Dachshund Pattern Genetics
smooth chocolate and tan dapple from Hollie's second litter
Dapple is also known as merle in some other breeds. The dappling pattern cannot be carried. One parent must be dappled in order to produce dappled pups. Dappling can be hidden in ESPS reds/creams. Dappling can also be hidden in most reds and English creams. In reds and English cream the dappling is visible in the shading at birth, but then fades out when the pup gets older and may disappear completely. This dogs are still dappled, and it is crucial to register them as dappled to prevent accidental double dapple breedings in the future. Some dapples have whole or partially blue eyes. Blue eyes only occur in dapples. This is caused by the dappling gene hitting the eye. A dapple with a large amount of dappling on it may sometimes be called a "reverse dapple". A blue dapple will have absoutely no black on it whatsoever.
smooth black and tan double dapple
Double dapple is the result of a dachshund inheriting two dapple genes from a dapple to dapple breeding. This is looked down upon because all the health risks usually associated with this pattern. Double dapples are at risk for partial or wholly hearing loss and/or blindness. Double dapples can be born missing some or all parts of their eye, and they can also have internal organ deformities. They are recognized by large amount of white areas (where the dapple gene has hit twice) over a dappled body. This is sometimes confused with dapple piebald. Knowledge of the parents is needed to distinguish between the two. Double dapples can be registered, and there have been many double dapple champions in the show ring. Some can be born with absolutely nothing wrong with them, but the risk greatly outweighs the beauty of them.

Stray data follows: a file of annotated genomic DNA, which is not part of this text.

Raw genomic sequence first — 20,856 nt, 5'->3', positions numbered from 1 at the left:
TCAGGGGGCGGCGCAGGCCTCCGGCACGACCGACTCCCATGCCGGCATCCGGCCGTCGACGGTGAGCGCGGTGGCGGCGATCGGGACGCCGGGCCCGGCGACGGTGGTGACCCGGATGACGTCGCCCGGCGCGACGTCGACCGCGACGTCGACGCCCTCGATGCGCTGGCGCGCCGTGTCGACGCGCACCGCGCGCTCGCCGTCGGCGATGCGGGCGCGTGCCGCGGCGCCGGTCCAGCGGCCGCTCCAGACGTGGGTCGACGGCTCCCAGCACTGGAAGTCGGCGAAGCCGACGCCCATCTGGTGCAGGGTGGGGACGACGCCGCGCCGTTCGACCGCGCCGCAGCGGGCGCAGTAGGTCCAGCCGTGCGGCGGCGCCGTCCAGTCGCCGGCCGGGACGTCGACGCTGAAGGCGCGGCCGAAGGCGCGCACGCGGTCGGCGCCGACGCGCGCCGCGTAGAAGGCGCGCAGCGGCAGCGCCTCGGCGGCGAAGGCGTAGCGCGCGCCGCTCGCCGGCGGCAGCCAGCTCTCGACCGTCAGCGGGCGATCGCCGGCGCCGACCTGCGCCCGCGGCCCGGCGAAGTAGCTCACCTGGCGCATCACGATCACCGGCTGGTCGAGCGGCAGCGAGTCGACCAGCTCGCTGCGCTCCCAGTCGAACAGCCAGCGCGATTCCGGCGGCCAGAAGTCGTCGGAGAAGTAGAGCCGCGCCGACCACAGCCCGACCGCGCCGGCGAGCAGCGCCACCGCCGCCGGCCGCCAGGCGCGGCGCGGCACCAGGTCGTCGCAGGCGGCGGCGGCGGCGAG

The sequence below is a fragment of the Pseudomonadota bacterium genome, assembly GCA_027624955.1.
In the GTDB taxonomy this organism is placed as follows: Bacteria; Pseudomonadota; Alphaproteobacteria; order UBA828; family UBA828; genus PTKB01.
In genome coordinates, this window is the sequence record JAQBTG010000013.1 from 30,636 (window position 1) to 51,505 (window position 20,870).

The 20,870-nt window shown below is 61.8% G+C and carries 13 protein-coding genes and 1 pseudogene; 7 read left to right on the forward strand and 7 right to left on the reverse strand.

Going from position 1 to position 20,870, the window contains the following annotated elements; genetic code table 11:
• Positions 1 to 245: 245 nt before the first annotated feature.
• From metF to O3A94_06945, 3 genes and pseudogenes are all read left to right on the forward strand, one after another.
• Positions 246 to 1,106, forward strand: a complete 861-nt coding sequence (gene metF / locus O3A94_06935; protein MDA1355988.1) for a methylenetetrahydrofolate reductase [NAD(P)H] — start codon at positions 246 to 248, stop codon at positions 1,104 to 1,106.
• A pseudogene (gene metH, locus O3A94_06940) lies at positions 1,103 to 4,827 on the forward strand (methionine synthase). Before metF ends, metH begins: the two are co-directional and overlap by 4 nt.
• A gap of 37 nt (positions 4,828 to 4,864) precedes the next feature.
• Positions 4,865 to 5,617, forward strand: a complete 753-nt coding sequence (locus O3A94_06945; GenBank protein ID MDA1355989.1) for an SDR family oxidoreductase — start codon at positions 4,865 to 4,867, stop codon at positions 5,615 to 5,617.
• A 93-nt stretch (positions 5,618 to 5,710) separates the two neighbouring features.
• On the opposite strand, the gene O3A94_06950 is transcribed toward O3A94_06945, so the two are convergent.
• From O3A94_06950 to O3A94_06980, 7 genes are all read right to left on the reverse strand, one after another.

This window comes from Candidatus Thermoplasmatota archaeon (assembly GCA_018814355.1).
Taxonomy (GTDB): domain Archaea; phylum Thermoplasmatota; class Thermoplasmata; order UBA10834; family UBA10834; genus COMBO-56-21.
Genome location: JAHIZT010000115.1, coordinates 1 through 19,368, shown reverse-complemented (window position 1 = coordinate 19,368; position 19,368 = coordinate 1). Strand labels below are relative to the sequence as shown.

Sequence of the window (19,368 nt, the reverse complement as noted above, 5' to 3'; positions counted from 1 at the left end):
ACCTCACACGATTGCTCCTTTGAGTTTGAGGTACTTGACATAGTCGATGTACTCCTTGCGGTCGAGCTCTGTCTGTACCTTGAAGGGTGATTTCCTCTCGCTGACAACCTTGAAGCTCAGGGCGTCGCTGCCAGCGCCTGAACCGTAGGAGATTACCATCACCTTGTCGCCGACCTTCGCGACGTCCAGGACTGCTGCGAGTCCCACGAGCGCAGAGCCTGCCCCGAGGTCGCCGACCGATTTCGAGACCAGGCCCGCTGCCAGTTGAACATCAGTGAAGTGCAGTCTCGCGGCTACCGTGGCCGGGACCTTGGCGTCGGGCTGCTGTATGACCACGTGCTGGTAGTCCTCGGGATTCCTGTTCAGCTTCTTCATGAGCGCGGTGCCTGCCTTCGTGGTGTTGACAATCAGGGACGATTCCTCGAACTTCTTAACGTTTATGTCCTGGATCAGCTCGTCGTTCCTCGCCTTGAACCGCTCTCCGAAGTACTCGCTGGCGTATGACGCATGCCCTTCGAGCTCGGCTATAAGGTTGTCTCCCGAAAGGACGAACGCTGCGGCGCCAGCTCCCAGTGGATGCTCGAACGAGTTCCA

Long-hair red brindle owned by Karen Graves
One parent must be brindle in order to produce brindle pups. Brindling can be hidden in ESPS reds/creams. There is no health risk for breeding brindle to brindle like there is for breeding dapple to dapple. Brindle is recognized by striping in the red/cream coat or points.
Taffy, our chocolate and tan extreme piebald with heavy ticking
Two parents must either be or carry for piebald in order to produce it. Two piebalds bred together will produce an all piebald litter. Some piebalds when bred with a nonpiebald carrier will still produce pups with a good bit of white on them although they should not be registered as piebalds as they are only technically piebald carriers. Most piebalds will have the minimum amount of white on them that includes white feet, chest, belly, tip of tail, and a spot on the top of the head. Tuxedo piebalds have the minimum amount of white on them, and look like they are wearing tuxedos so to speak. Regular piebalds should have at least 50% of their body covered with white. Extreme piebalds will have the majority of their body covered with white. Piebalds can be plated (plain white), have ticking, or roaning.
smooth black and tan dapple tuxedo piebald
Dapple piebalds are sometimes confused with double dapples. The only way to tell for sure is to look at both of the dogs parents. A piebald is usually symmetrical in the white parts, and have smooth edges while the white in double dapples is random and rough looking around the edges.
Brindle piebalds are the result of a dachshund inheriting the brindle and piebald pattern.
Smooth red brindle dapple with tuxedo piebald from Star's Dachshunds
Brindle Dapples are the result of a dachshund inheriting the brindle and dapple gene. Sometimes people will use a slang term of"brapples" to describe them.
Dapple Piebald Brindle
Hollie, our smooth black and tan dapple tuxedo piebald brindle
Dapple piebald brindles are the result of a dachshund inheriting all three patterns. Sometimes the brindling can be hard to see.